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Liberal trolls have a point: libertarian politicians should be more vocal about what's happening in Ferguson. In fact, they should lead the charge against police militarization.
As Ferguson, Missouri continues to devolve into chaos, Paul Waldman is standing on the sidelines sticking his tongue out at the liberty movement.
“Why aren’t libertarians talking about Ferguson?” the American Prospect editor asks in the Washington Post, pointing to the fact that prominent politicians and pundits like Sen. Rand Paul (R-Ky.), Rep. Justin Amash (R-Mich.), and John Stossell haven’t said much since last Saturday’s shooting of unarmed teenager Michael Brown.
As a noted progressive, Waldman’s motivations in calling out libertarians is little more than partisan tribalism. After all, libertarian thinkers have a long history of opposing police militarization; as seen in the work of publications like Reason Magazine, think tanks like the Cato Institute, and journalists like Radley Balko. Mediaite has aggregated a thorough list of libertarian commentary on the issue proving this point well.
Tactical officers fire tear gas on Monday, Aug. 11, 2014, in Ferguson, Mo. Authorities in Ferguson used tear gas and rubber bullets to try to disperse a large crowd Monday night that had gathered at the site of a burned-out convenience store damaged a night earlier, when many businesses in the area were looted. (AP Photo/St. Louis Post-Dispatch, Robert Cohen)
However, Waldman is correct that it’s taken a few days for small-government congressional champions Paul and Amash to comment on this egregious example of the police state in action. Liberty-loving politicians should take note and jump ahead of partisan trolls like Waldman in the future to establish themselves as true defenders of freedom.
To their credit, both Paul and Amash have broken their silence on the matter since the article was published.
Amash tweeted at 10:12 PM on Aug. 13, “Images & reports out of #Ferguson are frightening. Is this a war zone or a US city? Gov't escalates tensions w/military equipment & tactics.” Paul published in op-ed in Time calling to demilitarize the police in wake of the tragedy.
While it is encouraging to watch both politicians disprove Waldman’s bunk criticism, the Ferguson situation presents a rare opportunity for them to lead the charge against police militarization.
To begin with, police militarization like what the American public is witnessing in Ferguson is the very embodiment of big government.
Since 2001, the Department of Homeland Security has spent $34 billion in federal grants for state and local police departments to purchase weapons of warlike tanks and assault rifles, fueling paramilitarylike operations in America’s cities and even small towns. In the early 1970s, there were only a few hundred SWAT raids across the country; by 2005, that number had skyrocketed to 50,000. Even worse, hundreds of these raids have targeted innocent people - some even tragically leading to their deaths.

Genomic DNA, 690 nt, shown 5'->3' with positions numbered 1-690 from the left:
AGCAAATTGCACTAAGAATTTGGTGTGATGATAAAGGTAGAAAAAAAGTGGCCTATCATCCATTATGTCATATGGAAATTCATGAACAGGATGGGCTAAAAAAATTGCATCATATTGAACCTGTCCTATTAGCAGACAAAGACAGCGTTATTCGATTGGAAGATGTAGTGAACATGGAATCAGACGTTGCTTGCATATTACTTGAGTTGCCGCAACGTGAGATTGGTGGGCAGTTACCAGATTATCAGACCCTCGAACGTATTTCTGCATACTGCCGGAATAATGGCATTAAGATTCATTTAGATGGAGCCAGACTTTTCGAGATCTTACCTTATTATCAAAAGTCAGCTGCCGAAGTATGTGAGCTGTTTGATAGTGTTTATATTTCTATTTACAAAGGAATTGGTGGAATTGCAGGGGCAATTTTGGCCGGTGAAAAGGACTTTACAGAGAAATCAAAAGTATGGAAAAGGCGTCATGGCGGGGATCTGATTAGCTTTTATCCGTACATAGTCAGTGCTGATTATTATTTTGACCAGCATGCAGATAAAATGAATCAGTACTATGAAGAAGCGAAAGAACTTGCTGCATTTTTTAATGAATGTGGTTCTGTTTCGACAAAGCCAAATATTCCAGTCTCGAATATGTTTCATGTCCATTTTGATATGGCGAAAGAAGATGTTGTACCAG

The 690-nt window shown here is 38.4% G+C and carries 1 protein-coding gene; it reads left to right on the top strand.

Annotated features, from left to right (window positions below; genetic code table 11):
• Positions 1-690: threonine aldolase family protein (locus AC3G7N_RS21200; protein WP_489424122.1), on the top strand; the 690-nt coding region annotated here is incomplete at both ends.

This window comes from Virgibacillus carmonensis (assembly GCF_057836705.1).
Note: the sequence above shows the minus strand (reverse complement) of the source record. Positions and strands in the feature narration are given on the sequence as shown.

Politicians afraid of big government squandering their money and trampling on their freedom are witnessing it in action in Ferguson today, highlighting the urgency to get in front of the issue.
This June 20, 2014 file photo shows Sen. Rand Paul, R-Ky. speaking in Washington. AP Photo/Molly Riley, File
Paul should especially be on top of his game as the current Republican frontrunner for the 2016 presidential election. The Kentucky politician has historically reached across the aisle to form alliances with Democrats on issues where the libertarian policy perspective aligns with progressives.
For example, he co-sponsored the Justice Safety Valve Act of 2013 with Sen. Patrick Leahy (D-Vt.), giving federal judges more flexibility in sentencing than what mandatory minimums would prescribe. By pushing for more transparency in DHS’s military-to-police pipeline, Paul could further promote his reputation as a no-nonsense, nonpartisan politician who consistently calls the government out when it tramples on Americans’ freedom.
Furthermore, doing so could greatly improve Paul’s reputation among potential African-American voters. The senator has admirably tried to reach out to this historically Democratic demographic by speaking at Howard University last fall, but the talk did not go as smoothly as he imagined.
By positioning himself as a leader in Congress fighting police militarization, Paul could patch up this rocky relationship and establish himself as a statesman who cares about all Americans’ struggles.
However, Paul and Amash are by no means the only two politicians who can take advantage of the Ferguson situation. The Republican Party in general can work wonders in improving its reputation among the citizenry as defenders of liberty by getting in front of this issue.
After all, what is happening in Ferguson is an injustice not just to Missourians, but all Americans of every political persuasion.
Casey Given is an editor and political commentator at Young Voices, a startup aimed at promoting Millennials' voice in the media.
Feature Photo: Shutterstock
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